The end of the book of Genesis is the beginning of an extended grand tour for Ya’akov’s offspring. In this parashah we find all 12 tribes settled in the best land in all Egypt in the land of Goshen. Nevertheless, it is still in Egypt which represents the world. This is a perfect illustration of G-d providing for His own as they and we must live in the world but remain separate in our beliefs and actions. Since the beginning scripture in Genesis, the journey of those who seek and choose to follow G-d has involved leaving one place under G-d’s direction in some form or another and learning to live wherever G-d places them. A valuable lesson emerges for us. We are not to become too comfortable in our own “Egypt” in this world, and we must be willing to move wherever and whenever G-d prompts us through the Ruach HaKodesh. We must learn to bloom where we are planted, and this means to be content and glorify G-d no matter our circumstances. In the beginning, Adam and Eve were banished from the Garden due to the sin of pride and lust of the flesh. They had everything except equal status of G-d and they still wanted more. “More is better” is the hallmark of our society and we can easily see the results of a greedy, self-gratifying attitude. I submit many of our problems are self-inflicted. If we followed the Biblical model for living as exemplified by Yahshua, many of us would not be driven to work long hours or two jobs to pay for all the “toys” we think we must possess for ourselves or our children and grandchildren. Is giving them more and more really teaching them what Yahshua taught us? Planning ahead would prevent anxiety caused by being caught by surprise for unanticipated events in whatever form they may take. Trusting G-d to provide for what we cannot prepare for independently, such as ultimate protection and optimal outcomes for our lives would release us from the fear and anxiety that so many people, including believers experience. We have the Torah to which we can refer and find the answer to any problem we face in this training phase of our lives.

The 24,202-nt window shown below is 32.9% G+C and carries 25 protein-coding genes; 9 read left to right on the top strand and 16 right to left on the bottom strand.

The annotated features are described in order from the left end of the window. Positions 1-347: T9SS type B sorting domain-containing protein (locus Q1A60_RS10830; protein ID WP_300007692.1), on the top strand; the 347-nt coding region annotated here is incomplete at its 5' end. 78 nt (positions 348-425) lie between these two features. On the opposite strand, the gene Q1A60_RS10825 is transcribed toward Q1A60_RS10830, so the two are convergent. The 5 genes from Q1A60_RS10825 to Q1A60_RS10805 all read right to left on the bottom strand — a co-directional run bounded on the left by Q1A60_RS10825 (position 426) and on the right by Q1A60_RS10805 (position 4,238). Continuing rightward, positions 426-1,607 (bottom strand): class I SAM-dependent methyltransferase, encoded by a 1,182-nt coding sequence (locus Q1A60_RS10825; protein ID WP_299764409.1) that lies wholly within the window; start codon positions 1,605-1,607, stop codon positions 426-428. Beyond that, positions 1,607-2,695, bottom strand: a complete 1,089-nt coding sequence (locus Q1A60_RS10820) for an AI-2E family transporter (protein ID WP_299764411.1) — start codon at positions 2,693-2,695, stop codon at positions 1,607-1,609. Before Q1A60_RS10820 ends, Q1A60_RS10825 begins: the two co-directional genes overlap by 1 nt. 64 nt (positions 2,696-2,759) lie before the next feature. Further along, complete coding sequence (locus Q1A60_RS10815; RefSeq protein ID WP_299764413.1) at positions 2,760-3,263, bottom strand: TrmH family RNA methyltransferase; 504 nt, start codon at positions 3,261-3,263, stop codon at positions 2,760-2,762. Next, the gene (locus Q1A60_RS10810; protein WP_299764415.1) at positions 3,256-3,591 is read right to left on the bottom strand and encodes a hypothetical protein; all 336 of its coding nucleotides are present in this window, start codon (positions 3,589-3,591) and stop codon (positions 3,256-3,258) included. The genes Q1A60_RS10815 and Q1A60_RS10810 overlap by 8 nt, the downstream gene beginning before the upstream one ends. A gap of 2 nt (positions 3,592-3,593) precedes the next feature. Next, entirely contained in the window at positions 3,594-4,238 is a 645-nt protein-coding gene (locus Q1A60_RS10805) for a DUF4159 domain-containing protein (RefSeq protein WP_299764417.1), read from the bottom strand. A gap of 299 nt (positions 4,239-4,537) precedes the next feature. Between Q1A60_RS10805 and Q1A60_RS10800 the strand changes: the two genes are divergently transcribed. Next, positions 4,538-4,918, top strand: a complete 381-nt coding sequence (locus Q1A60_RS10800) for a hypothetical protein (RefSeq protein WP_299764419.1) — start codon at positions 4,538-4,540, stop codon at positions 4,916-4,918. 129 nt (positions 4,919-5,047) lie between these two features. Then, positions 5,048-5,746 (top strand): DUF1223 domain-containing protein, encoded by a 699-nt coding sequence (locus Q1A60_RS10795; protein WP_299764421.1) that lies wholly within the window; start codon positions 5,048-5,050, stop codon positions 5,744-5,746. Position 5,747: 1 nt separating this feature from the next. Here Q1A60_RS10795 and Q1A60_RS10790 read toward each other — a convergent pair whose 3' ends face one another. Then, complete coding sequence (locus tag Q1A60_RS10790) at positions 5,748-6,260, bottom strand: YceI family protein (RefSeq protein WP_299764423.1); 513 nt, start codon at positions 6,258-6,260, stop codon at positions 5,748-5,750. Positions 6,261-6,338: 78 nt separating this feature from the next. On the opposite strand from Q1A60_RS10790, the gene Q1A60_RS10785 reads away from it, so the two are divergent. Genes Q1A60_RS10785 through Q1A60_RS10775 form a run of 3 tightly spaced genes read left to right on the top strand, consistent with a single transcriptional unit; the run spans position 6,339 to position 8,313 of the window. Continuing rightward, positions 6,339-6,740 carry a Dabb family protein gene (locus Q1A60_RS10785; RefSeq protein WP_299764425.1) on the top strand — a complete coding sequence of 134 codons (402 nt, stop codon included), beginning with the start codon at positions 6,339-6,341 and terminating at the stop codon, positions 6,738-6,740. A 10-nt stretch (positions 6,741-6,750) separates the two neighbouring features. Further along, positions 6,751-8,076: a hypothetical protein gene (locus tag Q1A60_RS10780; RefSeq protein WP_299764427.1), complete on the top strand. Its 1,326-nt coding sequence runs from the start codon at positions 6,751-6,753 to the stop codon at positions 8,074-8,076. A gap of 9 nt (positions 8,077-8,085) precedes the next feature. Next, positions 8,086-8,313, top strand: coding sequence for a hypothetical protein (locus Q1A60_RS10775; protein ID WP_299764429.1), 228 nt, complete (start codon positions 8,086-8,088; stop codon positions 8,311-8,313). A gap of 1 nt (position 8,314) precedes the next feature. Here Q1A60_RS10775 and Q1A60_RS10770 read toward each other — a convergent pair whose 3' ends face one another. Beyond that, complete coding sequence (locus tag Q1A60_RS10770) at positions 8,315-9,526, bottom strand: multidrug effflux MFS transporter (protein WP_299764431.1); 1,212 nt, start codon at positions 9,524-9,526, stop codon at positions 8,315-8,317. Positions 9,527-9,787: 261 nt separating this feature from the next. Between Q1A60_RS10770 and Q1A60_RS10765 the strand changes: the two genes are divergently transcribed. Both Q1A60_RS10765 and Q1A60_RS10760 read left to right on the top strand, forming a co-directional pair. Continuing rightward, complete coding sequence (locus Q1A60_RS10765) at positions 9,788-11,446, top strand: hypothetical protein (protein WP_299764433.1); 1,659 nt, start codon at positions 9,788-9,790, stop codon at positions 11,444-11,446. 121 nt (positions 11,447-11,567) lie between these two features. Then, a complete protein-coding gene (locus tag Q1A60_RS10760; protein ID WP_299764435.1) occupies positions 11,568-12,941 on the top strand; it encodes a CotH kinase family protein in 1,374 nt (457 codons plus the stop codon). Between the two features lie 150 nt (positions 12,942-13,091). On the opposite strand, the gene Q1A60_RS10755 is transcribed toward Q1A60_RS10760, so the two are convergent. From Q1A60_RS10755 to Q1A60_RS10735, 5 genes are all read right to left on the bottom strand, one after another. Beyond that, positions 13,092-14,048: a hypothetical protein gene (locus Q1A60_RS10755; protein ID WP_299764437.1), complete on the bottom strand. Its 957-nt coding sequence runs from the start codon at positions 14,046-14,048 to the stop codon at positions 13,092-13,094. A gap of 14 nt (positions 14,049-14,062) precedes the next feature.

One example of many is found in the narrative of Abraham, who was told to pack up and move to a place to which G-d would direct him, but of which Abraham had no knowledge. Also, Ya’akov’s extended family left Canaan for the unforeseeable future. Although we do not know what will happen tomorrow, we do know the end of the story for believers and unbelievers. But G-d is our Judge and will decide who fits which category in the end. We must forge ahead just as Abraham in obedience and trust. Yes, Avraham faltered a couple of times when he feared for his life and that of Sarah, but this is all part of the journey. The kind of trust and faith we have the potential to develop may never be realized because of our human fears. It is indeed difficult to take off the proverbial lifejacket and jump into the arms of the Father who assures us he will catch us. Yet, this He promises those who follow His ways and He will never fail us or leave us (Deut. 31:6).
In the case of Yosef, he had to function in new culture and way of life. However, he never abandoned his faith in or loyalty to G-d. This is another lesson for us. No matter where we find ourselves, we must remember wherever G-d places us we can glorify Him. Yosef was the only one among his siblings who was given this mission. His brothers were living in Goshen where they could follow their own occupation and freely worship their G-d without Egyptian interference.